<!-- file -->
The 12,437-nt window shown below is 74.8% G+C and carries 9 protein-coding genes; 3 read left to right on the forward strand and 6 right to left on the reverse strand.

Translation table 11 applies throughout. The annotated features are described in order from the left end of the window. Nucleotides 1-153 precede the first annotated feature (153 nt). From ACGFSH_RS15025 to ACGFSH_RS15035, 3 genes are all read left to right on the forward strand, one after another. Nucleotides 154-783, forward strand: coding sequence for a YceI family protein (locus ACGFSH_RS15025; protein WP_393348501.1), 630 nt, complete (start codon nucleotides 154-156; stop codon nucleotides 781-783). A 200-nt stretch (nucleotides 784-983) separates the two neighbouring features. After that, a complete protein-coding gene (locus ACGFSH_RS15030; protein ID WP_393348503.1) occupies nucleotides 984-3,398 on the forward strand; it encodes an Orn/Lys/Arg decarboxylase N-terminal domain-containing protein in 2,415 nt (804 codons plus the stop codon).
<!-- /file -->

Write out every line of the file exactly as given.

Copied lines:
The 12,437-nt window shown below is 74.8% G+C and carries 9 protein-coding genes; 3 read left to right on the forward strand and 6 right to left on the reverse strand.

Translation table 11 applies throughout. The annotated features are described in order from the left end of the window. Nucleotides 1-153 precede the first annotated feature (153 nt). From ACGFSH_RS15025 to ACGFSH_RS15035, 3 genes are all read left to right on the forward strand, one after another. Nucleotides 154-783, forward strand: coding sequence for a YceI family protein (locus ACGFSH_RS15025; protein WP_393348501.1), 630 nt, complete (start codon nucleotides 154-156; stop codon nucleotides 781-783). A 200-nt stretch (nucleotides 784-983) separates the two neighbouring features. After that, a complete protein-coding gene (locus ACGFSH_RS15030; protein ID WP_393348503.1) occupies nucleotides 984-3,398 on the forward strand; it encodes an Orn/Lys/Arg decarboxylase N-terminal domain-containing protein in 2,415 nt (804 codons plus the stop codon).